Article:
Who is David Holmes? The hedonistic experimental DJ? The award-winning composer? The producer whose prolific work recalls the best music of the last 60 years? He is, of course, all these things and more. In a moving reflection upon his life, his work and his home, the Belfast artist tells Jim Butler that he’s just getting started…
Music. Clothes. Art. Literature. Films. Style. David Holmes has always been obsessive about his passions. Raised in Belfast during the Troubles these passions offered not only an alternative form of education but provided succour when his childhood was interrupted by the violent events happening just outside his front door.
“Growing up the way I did the only thing I had was an imagination, a record player and a VHS,” he recalls today from the studio inside his Belfast home. The comforting four walls of home have always provided emotional stability and physical safety. As a kid he spent a lot of time indoors, in what he calls lockdown – handy for what would come 40-odd years later.
“My mum would say: ‘You’re not going out tonight, there’s trouble on the streets.’ So I’d sit in and rent three or four videos for two quid. It wasn’t a rich man’s sport, but you were consuming all this information.”
On other occasions he would sit at the top of his house on the Ormeau Road and gaze out his window, not dreaming exactly (“You didn’t have a dream growing up in Belfast back then,” he remembers, “the whole thing was so absurd”), but pushing his mind and his imagination, concocting fantasies. Next door to his house was the Parador Hotel. Back then it had one of those red neon Hotel signs attached to its side (“Like you see in the movies”) and sometimes the light would falter and flicker evocatively.
“I would sit there with this trumpet that didn’t work,” he laughs. “I’d just pretend to be in a movie, listening to jazz in the background.”
Today, the obsessive nature is still apparent. Like other people his age, and certainly from his background, Holmes has had his own struggles with mental health, fixating and obsessing over things, some of which, he candidly admits, “didn’t exist”. He went to see a therapist – “which wasn’t really for me” – but during the course of his sessions he was diagnosed with Pure O.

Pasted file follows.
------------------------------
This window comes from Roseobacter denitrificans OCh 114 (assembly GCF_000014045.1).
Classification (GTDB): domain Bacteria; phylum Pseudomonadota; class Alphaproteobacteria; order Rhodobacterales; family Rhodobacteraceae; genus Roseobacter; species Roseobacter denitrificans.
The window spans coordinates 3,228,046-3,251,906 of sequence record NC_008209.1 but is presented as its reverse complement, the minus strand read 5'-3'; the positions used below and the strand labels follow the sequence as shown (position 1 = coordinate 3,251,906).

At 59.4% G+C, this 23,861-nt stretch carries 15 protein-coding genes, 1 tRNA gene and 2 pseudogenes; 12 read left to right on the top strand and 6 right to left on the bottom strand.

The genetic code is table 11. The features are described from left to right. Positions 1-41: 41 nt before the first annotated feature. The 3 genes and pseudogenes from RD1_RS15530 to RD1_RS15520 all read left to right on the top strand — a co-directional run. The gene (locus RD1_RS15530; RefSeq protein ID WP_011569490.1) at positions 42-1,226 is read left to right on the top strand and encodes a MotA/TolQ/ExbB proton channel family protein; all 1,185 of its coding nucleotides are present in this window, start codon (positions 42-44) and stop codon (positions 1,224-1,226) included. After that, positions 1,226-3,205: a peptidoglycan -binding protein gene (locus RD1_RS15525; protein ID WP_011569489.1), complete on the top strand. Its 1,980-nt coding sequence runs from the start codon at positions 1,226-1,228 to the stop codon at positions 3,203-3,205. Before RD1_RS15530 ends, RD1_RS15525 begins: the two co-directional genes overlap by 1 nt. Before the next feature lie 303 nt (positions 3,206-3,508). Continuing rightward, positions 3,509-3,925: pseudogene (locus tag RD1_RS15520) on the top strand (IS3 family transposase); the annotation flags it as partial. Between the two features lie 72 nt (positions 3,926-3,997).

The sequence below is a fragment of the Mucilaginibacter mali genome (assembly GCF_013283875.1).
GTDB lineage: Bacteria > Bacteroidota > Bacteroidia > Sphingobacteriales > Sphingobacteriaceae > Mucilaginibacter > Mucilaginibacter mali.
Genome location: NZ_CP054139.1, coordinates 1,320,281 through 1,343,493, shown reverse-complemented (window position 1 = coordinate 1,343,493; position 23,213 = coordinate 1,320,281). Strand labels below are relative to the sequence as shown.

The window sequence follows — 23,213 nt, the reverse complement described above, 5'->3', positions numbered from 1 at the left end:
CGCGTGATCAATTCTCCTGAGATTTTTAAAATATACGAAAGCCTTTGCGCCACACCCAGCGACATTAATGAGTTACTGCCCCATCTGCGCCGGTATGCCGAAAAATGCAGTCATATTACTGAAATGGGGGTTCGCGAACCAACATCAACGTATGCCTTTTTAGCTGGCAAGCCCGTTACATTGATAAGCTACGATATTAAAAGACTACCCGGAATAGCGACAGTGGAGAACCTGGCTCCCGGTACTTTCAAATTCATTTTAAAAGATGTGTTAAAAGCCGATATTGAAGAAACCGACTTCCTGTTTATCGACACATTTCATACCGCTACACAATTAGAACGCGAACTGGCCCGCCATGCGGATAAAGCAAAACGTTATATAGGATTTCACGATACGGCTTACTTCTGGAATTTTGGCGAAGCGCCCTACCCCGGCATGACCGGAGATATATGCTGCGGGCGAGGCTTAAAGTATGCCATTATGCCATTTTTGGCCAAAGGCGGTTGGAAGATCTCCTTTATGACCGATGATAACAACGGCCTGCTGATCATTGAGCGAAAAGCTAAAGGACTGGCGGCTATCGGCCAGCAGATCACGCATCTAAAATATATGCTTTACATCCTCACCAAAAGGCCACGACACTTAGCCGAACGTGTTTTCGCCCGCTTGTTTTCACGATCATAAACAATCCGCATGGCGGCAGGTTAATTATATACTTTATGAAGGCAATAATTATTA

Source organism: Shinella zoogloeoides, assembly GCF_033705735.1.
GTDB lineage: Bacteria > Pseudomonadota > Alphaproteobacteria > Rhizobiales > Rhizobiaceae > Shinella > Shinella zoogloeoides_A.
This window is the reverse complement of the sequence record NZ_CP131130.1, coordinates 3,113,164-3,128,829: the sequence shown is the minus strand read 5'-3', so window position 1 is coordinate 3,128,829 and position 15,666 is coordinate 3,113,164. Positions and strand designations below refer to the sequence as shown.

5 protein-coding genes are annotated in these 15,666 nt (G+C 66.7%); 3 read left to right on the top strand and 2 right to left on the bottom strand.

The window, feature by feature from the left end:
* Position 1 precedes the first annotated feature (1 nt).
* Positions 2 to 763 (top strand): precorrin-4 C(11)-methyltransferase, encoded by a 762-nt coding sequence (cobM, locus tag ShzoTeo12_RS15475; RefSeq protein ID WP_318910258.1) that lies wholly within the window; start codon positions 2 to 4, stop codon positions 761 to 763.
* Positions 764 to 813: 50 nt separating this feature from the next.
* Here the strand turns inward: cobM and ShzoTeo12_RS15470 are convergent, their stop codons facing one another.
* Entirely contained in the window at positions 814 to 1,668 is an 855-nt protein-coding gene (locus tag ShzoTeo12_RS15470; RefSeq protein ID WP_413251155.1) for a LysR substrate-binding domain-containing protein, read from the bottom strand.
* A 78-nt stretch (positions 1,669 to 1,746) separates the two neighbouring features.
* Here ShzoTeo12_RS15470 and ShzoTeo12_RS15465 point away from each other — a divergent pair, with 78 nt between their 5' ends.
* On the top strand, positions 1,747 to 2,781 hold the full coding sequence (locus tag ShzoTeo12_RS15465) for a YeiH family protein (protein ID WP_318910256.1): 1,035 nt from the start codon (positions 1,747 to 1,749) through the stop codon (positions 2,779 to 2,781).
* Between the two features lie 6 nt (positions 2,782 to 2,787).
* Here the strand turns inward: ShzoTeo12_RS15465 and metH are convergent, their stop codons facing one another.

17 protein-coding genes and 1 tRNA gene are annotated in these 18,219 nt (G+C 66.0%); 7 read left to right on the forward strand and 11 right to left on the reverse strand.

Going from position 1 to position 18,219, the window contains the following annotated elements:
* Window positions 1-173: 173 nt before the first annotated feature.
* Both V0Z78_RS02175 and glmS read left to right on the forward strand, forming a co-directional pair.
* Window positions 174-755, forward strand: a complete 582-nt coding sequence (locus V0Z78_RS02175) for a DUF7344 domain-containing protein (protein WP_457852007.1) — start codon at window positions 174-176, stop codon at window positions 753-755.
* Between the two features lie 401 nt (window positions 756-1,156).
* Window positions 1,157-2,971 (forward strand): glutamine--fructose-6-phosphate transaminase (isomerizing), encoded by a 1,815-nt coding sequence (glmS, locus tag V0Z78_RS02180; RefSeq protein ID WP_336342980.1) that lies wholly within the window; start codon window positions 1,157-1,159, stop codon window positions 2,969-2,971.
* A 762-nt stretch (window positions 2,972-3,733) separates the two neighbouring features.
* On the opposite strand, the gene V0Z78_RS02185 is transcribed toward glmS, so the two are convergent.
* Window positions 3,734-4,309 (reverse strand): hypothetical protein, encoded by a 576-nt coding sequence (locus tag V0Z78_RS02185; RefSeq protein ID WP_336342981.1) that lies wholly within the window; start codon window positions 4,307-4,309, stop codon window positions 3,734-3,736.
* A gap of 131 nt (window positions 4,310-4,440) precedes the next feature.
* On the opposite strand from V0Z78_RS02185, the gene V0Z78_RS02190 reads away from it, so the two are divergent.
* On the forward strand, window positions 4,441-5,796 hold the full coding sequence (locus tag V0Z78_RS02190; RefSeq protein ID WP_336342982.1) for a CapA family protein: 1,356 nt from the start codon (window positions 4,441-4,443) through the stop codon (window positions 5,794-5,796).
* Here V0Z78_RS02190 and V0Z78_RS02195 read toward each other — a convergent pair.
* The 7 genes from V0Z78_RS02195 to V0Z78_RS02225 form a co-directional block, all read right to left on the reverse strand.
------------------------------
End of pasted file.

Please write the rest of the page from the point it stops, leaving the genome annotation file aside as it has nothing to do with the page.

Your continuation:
“It’s basically pure obsession,” he explains. “I don’t have the compulsion in OCD, like my studio is a fucking mess and I’m quite happy with that. I’m just obsessed in my mind.”
During the second lockdown of his life – the Covid version – Holmes made a concerted effort to look after his mental health. He read more. Meditated.
“I really jumped into figuring that out,” he goes on. “Like I’ve been doing a lot of…”
Suddenly there’s silence. Holmes has been energetically holding court on all manner of subjects for the last 30 minutes – from Boris Johnson to the Troubles by way of The Clash and ageing, more of which later – but he’s abruptly fallen silent. He starts to laugh. There’s something he wants to divulge, but he’s not sure whether to unburden himself. And then remembering his freshly balanced mental equilibrium he chimes up once more.
“I’ve been doing mushroom therapy,” he says, at first hesitantly, before finding his voice. “But doing it properly. Not doing a big bag of magic mushrooms and sitting in a field with my mates and laughing our tits off for six hours - I never rule that out by the way. But in terms of dealing with my mental health. I’m a few years in and it’s been a complete gamechanger. Is it legal? No, and I don’t care. We live with a government who break the law on a daily basis and if they’re going to fuck up my mental health I will fix it by any means necessary.”
He goes on to extol the virtues of food science writer Michael Pollan. His bestseller, ‘How to Change Your Mind’ has been something of a revelatory guide for Holmes. Pollan, he explains, discovered psychedelics in his 60s and he made a conscious decision to go all in.